• Mary Anderson

Saving for a Sunny Day

Snow is melting everywhere around me. It is pouring out of the mountains. I pass close to twenty waterfalls daily and cross numerous streams. All of this glorious water that will help keep the earth green as the sun heats up during the summer was stored as snow during the winter. The earth didn't need it as much then. The ground was frozen, plants were not really growing, some animals were hibernating, and the weak winter sun was not drying out the snowcovered ground. But now the plants are exploding with life, baby animals are making great water demands on their parents, and the strong summer sun could easily dry out the land. By storing water as snow in winter and releasing it in spring, nature provides for the needs of life on earth.

As much as those of us in northern climates complain about the snow, we need it. That water, stored away in winter, is really important to our spring and summer water supply. The glaciers have been shrinking here for years. And as the winters warm and less snow falls, our summer water supply is being impacted.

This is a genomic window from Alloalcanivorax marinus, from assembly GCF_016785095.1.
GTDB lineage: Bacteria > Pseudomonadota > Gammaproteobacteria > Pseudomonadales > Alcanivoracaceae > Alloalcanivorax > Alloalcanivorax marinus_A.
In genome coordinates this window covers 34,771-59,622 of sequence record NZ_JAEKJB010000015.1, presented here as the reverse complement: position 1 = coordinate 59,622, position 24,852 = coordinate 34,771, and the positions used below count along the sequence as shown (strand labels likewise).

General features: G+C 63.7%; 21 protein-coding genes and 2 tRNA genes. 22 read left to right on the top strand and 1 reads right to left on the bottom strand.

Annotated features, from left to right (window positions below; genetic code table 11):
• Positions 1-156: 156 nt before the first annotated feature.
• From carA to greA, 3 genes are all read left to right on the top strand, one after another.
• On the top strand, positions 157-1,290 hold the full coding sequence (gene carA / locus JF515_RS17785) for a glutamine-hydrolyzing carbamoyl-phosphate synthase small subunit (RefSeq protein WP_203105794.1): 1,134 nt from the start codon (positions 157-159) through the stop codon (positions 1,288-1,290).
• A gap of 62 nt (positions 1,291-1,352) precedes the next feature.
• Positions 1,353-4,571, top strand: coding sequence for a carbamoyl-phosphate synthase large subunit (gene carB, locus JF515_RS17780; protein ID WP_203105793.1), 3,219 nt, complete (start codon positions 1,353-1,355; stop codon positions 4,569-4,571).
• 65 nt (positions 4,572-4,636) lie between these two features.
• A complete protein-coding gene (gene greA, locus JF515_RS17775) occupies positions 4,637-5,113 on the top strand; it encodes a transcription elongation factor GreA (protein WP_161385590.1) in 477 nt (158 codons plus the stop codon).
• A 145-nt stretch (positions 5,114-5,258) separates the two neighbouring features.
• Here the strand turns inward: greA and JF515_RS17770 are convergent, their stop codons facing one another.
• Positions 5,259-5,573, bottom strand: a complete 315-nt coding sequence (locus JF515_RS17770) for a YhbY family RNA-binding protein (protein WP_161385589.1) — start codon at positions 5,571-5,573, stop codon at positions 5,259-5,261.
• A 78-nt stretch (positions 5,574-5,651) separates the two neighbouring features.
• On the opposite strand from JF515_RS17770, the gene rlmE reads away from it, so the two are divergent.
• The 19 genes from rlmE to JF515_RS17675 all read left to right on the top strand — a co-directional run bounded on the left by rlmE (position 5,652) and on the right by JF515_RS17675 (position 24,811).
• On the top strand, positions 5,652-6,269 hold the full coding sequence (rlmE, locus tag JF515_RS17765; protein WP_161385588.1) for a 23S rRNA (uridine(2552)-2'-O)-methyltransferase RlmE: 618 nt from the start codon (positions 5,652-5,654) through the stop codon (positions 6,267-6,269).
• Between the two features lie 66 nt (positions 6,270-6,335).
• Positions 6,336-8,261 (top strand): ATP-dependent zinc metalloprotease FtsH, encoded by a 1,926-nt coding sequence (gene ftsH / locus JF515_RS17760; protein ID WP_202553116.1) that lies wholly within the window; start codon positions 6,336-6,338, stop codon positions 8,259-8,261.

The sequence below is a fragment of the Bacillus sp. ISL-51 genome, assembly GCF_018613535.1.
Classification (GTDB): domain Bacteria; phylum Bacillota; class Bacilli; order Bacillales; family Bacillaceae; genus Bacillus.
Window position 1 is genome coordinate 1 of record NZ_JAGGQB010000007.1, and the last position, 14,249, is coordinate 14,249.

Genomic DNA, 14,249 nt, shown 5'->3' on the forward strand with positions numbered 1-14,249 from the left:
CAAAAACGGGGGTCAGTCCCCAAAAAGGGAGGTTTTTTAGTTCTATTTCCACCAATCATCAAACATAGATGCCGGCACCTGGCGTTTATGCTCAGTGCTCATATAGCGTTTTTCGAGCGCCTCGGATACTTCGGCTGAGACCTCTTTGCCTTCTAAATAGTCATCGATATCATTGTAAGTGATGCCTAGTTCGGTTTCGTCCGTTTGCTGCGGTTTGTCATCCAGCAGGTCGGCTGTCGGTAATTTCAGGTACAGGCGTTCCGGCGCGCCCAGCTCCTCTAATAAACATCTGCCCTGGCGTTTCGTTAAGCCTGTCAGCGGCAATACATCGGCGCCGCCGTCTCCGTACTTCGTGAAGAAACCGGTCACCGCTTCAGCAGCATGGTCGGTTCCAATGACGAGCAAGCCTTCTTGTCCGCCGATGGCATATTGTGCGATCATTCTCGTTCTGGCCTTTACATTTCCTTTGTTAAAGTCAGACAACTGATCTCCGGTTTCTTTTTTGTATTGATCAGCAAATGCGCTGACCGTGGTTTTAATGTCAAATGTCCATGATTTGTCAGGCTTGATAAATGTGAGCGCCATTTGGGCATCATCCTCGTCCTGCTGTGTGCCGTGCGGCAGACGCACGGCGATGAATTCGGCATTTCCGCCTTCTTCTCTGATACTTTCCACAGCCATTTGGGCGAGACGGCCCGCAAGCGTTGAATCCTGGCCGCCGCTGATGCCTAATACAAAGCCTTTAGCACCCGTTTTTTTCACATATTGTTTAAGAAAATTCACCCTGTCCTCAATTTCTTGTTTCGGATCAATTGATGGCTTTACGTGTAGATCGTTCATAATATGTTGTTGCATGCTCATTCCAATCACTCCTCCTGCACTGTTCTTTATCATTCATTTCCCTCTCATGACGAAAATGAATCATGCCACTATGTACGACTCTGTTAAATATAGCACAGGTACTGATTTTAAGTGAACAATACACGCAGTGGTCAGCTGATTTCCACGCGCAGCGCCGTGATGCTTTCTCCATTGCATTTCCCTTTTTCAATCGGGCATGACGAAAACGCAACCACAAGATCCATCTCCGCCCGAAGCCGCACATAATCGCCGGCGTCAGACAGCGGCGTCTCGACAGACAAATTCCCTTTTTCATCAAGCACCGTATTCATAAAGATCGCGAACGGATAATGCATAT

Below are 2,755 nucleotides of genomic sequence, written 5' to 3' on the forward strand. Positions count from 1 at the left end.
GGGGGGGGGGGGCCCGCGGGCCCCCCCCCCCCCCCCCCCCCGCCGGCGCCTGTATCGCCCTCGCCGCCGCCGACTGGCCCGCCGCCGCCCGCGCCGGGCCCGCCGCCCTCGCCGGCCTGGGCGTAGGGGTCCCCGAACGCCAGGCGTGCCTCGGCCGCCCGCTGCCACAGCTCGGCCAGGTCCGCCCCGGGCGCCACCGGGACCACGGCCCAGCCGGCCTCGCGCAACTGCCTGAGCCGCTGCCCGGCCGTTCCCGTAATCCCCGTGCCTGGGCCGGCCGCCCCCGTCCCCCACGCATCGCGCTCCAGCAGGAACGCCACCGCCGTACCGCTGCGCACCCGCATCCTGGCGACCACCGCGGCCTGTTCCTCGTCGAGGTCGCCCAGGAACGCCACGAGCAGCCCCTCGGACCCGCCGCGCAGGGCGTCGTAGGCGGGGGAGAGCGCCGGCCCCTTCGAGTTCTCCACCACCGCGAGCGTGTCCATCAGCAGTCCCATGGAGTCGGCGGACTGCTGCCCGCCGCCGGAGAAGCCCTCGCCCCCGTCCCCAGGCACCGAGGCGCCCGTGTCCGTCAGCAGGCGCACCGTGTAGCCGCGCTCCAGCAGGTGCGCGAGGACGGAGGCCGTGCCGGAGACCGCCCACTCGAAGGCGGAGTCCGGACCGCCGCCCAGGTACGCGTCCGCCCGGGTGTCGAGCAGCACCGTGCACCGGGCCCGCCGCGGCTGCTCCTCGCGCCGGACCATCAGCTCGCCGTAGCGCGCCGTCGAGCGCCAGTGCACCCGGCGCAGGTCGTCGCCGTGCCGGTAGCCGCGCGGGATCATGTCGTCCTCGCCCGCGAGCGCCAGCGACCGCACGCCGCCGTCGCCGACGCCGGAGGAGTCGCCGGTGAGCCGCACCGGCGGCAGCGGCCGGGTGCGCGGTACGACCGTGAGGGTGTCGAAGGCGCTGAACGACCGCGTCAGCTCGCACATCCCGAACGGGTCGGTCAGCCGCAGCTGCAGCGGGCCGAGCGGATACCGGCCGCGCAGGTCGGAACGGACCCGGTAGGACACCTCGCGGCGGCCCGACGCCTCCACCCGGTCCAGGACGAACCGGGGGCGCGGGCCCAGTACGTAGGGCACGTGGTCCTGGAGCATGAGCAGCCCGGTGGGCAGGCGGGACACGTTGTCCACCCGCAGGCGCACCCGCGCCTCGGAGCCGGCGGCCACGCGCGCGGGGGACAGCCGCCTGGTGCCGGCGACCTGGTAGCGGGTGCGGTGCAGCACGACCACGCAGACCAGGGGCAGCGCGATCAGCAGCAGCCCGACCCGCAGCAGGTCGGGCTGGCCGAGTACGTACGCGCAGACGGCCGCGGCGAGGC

I've walked through the desert. I've been surrounded by large forest fires. I understand how bad it can get. It terrifies me much more than meeting a grizzly bear, crossing a steep snow-covered slope, or being charged by a moose.

I am currently sitting in record heat in Montana. I know the heat is even worse in other places. I believe that by now most people understand that global weather change is really happening. But do we really understand the impact this is having on things such as fresh drinking water? So many of us take water for granted, expecting it will always be there, but like many dried-up water sources on the trail, the tap may one day run dry. I am grateful to all of those who are dedicating their lives to the fight for clean water and a healthy environment.

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